By now, residents of Sacramento, as well as many people across the United States, are likely aware of the bizarre lawsuit between Charles Carreon, attorney for the website FunnyJunk and the Oatmeal’s creator Matthew Inman.
According to one source, the Oatmeal creator, Matthew Inman, accused FunnyJunk of reblogging his comics without giving him credit. FunnyJunk is said to be notorious for taking information from other sites without crediting the authors or artists.
In what started as a request for FunnyJunk to remove content posted to their site without Inman’s consent, exploded into a lawsuit that eventually drew in three other parties.
According to the Oatmeal, after requesting that the reblogged material be removed for failing to follow proper copyright law, FunnyJunk’s attorney, Charles Carreon, instead accused Inman of defaming FunyJunk and immediately demanded that the Oatmeal pay $20,000 in damages in addition to removing all reference of FunnyJunk from its website. Carreon threatened that if the money wasn’t paid, he would file a federal lawsuit.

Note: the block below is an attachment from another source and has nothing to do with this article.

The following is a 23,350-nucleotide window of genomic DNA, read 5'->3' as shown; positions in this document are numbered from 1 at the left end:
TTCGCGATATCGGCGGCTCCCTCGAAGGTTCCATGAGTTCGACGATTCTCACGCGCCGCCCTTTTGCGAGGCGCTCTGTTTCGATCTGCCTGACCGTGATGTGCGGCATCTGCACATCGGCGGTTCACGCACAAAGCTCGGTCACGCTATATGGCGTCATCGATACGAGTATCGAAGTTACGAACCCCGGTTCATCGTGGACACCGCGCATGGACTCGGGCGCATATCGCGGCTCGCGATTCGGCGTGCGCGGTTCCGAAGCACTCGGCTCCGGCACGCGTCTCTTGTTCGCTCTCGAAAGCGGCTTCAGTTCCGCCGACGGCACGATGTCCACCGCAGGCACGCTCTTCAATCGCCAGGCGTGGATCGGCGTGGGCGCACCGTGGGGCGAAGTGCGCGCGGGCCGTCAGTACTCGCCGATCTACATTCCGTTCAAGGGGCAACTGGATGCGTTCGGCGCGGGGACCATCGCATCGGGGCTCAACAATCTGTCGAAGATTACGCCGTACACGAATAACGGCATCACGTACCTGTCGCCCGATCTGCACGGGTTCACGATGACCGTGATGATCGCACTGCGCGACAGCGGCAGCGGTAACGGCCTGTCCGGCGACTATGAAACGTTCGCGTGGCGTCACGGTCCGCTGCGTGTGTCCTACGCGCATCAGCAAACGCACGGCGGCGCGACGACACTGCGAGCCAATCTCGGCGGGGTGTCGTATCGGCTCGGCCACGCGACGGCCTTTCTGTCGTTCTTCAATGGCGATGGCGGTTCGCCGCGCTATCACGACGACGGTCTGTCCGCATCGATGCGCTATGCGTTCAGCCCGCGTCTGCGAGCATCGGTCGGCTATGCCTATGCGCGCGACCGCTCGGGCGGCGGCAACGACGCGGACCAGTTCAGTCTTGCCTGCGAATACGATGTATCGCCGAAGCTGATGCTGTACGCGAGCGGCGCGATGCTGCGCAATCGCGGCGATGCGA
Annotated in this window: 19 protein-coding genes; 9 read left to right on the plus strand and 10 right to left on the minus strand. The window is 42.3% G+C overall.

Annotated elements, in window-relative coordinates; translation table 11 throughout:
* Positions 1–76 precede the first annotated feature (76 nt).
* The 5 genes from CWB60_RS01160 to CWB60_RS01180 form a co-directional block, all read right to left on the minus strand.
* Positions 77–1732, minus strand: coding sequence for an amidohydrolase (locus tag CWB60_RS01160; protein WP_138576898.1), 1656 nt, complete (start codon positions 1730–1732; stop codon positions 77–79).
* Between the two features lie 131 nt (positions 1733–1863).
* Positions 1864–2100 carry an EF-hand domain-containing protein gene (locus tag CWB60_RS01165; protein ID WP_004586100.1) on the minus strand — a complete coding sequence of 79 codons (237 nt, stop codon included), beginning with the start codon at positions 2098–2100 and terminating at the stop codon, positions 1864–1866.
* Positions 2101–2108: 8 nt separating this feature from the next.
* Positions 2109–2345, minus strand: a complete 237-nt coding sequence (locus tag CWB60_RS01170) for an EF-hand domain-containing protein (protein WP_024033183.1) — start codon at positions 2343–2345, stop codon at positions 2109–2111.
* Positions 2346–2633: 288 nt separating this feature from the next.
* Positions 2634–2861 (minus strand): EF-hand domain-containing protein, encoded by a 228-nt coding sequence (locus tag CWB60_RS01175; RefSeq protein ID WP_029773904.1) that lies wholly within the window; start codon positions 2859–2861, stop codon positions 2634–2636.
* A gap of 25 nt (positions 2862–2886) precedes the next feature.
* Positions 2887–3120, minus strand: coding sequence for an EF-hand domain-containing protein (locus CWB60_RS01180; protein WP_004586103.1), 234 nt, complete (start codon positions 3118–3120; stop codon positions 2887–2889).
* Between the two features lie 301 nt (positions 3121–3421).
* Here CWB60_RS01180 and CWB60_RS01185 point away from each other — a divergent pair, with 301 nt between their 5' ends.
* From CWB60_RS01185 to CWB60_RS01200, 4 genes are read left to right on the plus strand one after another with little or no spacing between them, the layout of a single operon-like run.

Feeling that Carreon and FunnyJunk’s claim was groundless, Inman decided instead to launch a fundraising campaign in which all money raised would be distributed evenly to the American Cancer Society and the National Wildlife Federation. The original goal of $20,000 was quickly passed, soaring to more than $220,000. Due to the success of the fundraising campaign, Carreon eventually dropped his claims, and the money was distributed to the charities.
The case between the Oatmeal and FunnyJunk has cast the spotlight on the very serious subject of copyright law and copyright infringement. To protect yourself from a similar hassle, seeking the advice from an experienced attorney is recommended. After all, people who create unique work should not have to fear that someone else will take credit for their work.
Source: San Diego Reader, “Attack of the comic reposters,” Ian Pike, Aug. 15, 2012